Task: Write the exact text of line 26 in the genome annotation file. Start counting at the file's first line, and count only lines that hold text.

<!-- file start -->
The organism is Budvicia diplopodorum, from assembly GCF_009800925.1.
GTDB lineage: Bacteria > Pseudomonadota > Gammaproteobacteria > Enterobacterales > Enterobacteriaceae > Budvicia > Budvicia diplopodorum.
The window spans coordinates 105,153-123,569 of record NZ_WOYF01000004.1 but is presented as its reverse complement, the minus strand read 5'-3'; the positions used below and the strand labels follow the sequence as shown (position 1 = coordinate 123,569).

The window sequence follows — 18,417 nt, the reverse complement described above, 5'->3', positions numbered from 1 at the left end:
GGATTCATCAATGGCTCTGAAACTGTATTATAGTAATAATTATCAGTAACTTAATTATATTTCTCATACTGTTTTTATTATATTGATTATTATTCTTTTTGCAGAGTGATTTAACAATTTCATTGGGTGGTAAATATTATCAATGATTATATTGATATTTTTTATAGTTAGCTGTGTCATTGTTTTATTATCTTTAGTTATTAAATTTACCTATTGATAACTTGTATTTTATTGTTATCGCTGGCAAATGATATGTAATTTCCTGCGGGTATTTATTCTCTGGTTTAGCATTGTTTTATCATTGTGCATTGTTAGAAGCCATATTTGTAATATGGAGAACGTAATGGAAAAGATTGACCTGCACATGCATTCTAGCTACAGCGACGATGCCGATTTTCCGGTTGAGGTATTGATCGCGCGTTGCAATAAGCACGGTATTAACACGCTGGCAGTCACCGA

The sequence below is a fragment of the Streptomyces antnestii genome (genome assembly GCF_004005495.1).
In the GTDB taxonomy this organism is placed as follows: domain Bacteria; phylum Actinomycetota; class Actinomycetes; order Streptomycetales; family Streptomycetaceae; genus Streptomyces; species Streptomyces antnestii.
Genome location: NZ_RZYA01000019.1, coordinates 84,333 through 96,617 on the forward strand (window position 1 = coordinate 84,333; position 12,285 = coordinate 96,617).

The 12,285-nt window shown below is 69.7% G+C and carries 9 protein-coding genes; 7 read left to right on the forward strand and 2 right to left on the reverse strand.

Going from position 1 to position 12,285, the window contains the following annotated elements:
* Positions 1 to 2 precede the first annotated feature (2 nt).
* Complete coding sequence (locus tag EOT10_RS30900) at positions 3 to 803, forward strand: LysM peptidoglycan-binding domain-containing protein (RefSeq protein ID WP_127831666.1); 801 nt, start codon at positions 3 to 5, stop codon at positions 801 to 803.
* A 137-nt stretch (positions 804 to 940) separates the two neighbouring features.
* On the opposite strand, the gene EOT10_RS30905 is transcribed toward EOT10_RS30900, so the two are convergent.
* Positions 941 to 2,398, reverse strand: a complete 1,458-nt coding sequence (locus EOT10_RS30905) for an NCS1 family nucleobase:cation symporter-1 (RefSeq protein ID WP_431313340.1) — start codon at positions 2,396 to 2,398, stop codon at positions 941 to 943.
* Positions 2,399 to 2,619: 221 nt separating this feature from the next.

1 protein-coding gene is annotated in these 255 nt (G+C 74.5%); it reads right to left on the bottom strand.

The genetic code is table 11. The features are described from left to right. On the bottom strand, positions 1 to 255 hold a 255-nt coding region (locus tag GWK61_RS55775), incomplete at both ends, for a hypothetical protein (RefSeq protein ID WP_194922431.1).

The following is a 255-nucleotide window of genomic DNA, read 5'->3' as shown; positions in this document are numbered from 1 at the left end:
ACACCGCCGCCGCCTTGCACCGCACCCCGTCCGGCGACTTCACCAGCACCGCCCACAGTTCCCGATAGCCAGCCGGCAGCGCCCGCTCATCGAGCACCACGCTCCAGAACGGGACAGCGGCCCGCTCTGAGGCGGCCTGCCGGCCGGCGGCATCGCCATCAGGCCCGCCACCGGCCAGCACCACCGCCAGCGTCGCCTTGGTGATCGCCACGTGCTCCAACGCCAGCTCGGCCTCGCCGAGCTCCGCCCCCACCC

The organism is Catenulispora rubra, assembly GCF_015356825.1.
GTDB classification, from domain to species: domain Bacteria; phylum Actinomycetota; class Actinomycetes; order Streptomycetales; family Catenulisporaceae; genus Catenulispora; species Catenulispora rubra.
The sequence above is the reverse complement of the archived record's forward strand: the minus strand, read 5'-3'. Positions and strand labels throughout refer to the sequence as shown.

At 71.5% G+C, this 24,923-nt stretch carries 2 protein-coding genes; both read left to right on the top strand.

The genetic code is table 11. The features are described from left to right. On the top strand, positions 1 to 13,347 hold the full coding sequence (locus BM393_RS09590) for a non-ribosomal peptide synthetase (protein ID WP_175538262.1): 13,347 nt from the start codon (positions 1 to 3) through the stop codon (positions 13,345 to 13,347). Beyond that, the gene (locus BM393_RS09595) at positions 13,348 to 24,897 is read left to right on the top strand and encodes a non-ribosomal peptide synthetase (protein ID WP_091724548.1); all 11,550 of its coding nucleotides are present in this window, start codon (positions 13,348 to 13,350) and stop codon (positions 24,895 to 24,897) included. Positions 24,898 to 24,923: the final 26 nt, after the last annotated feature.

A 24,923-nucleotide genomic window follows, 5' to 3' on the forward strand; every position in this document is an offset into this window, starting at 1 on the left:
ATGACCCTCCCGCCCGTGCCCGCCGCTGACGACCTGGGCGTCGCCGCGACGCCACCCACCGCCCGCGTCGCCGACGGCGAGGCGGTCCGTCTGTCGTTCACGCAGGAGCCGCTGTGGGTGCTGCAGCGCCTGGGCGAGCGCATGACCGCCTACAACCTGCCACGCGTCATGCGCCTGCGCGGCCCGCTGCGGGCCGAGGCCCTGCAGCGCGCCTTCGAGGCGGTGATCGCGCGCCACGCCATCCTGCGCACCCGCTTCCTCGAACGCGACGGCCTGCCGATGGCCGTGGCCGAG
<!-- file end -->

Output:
A 24,923-nucleotide genomic window follows, 5' to 3' on the forward strand; every position in this document is an offset into this window, starting at 1 on the left: